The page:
Things having to do with the Indianapolis 500 are seldom dull. In May, during practice runs for the 500, The Indianapolis Star ran a picture of a fireman holding a hose at the ready near a car that had just been in an accident. In the fire hose was a knot. The caption read: "Knot Working. Luckily, the car didn't catch fire.. .. The Speedway track fireman holding the hose didn't know about his predicament."
When the Star's photographer arrived at the track after the story had appeared, a fireman bearing a hose with a knot in it called him over and said, "I want to show you this hose will work." And he sprayed the photographer up and down.
Well, now. The Star reported that incident and added, "This attack...will not go unchallenged. The matter will be turned over to [the law]...." It was, and the fireman was duly indicted by a Marian County Grand Jury for assault and battery. The case has not yet gone to trial.
Meanwhile, Cleon Reynolds (SI, May 26), the chief fire fighter at the 500, supposedly remarked that the firemen should have sued for libel. Reynolds is also basketball coach at Marian College in Indianapolis and for several years has served as coach of the Indiana high school basketball All-Stars, who each June play a two-game series with their counterparts from Kentucky. The Star sponsors the All-Star series. On June 5 it announced that Reynolds had been replaced as coach. No reason was given for the change—made only 16 days before the teams were to play—though Reynolds in the past four years had lost seven of eight games.
At that, Reynolds might be lucky. Last year's All-Star Game in Indianapolis was halted in the last minute of play when the fans got out of hand. Someone threw a whiskey bottle, a few spectators raced onto the court and an official was hit in the eye
And the drivers at Indy think that they lead a precarious life.
ALL FALL DOWN
A number of swimmers at the Mexico City Olympics were in a state of collapse after climbing out of the pool following their races. The high altitude was generally blamed for this, but a study by the medical committee of the International Amateur Swimming Association says that in most cases altitude was not the prime villain. The study holds that swimmers push themselves to the limit in the water and that, when they come out of the pool in this state of acute physical exhaustion, the sudden return to a vertical position imposes a severe strain. So much oxygen has been used in competition that the body cannot cope with the new oxygen demands suddenly created by climbing up the ladder and standing erect. The medical committee recommended that all swimmers remain in the water after a race, preferably in a horizontal position, and rest there quietly for four or five minutes. It hopes that this will become an international rule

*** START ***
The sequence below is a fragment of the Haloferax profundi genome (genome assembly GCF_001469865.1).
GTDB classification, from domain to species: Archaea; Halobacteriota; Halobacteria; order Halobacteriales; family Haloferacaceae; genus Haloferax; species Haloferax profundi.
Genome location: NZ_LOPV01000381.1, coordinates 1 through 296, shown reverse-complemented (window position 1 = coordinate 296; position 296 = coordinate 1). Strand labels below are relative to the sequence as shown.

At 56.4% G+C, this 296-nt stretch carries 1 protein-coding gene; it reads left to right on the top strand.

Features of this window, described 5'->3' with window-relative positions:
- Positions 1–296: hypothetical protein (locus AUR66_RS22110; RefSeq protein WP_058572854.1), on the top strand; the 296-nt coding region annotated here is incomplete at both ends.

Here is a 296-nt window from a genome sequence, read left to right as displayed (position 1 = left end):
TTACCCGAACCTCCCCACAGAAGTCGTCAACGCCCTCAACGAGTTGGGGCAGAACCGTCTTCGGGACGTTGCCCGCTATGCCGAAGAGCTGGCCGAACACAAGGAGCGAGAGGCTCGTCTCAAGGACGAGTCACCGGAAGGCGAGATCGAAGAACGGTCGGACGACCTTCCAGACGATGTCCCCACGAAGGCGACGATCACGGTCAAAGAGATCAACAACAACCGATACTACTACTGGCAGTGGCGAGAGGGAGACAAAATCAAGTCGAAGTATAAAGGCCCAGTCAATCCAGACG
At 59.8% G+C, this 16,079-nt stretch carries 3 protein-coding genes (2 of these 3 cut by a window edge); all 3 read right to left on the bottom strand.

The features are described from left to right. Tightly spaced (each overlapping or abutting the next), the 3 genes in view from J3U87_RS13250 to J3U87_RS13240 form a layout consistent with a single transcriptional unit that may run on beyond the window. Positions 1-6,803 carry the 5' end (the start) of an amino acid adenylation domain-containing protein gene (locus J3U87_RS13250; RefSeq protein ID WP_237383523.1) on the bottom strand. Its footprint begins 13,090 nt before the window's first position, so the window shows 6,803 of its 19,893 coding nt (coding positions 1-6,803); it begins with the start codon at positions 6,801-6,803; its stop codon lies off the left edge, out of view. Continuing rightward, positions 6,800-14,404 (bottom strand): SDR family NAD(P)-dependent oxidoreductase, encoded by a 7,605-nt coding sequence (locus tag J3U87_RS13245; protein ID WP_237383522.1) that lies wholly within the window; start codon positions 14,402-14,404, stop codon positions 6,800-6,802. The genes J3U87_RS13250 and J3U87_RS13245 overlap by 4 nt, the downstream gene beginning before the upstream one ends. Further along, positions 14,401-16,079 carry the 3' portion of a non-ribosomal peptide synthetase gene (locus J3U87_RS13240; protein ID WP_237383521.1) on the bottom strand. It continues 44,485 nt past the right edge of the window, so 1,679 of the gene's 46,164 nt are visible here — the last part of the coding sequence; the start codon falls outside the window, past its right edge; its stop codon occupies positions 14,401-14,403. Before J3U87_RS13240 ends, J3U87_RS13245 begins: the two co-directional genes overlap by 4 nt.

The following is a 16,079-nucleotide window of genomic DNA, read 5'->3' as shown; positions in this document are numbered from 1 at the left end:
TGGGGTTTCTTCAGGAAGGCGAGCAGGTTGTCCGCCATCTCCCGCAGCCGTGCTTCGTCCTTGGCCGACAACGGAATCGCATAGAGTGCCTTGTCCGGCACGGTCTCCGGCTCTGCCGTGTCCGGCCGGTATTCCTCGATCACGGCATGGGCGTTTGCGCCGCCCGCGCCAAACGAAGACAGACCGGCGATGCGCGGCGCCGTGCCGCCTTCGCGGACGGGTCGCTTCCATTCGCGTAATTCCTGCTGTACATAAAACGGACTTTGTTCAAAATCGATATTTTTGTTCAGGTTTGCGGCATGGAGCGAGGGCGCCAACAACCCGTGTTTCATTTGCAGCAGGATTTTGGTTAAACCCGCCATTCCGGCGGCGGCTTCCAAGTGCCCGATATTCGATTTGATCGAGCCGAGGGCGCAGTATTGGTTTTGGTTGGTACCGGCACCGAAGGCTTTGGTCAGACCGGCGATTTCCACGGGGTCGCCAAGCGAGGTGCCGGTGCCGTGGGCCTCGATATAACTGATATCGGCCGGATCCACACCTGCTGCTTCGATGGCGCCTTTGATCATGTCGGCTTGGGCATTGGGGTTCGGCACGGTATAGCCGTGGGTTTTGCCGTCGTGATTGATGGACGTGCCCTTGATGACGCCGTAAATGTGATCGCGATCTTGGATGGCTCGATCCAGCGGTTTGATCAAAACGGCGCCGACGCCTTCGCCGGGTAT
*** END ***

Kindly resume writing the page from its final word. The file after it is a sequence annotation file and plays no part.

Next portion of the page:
WAITING FOR LEFTY
Lefty Driesell, the adroit basketball coach (SI, March 8, 1965 et seq.), is in the news again. Driesell outraged some sensibilities this spring when, on becoming head coach at Maryland, he ran advertisements designed to lure likely prospects to his campus. Earlier, he had upset the people at Davidson College, where his teams had achieved signal success and where Driesell had acquired such coachly fringe benefits as a summer basketball camp and his own television show, by accepting a new Thunderbird from admirers a week before he quit Davidson to take the job at Maryland.
Now Lefty has his old friends fuming again. Even though he was no longer coach at Davidson, Driesell indicated that he fully intended to return this summer to run the camp. There was some difference of opinion on this, particularly from Larry Brown, Driesell's successor. So Driesell consulted a lawyer, talked to Davidson officials and last week emerged without the camp but with $9,500, which the school apparently paid him for his rights in the venture.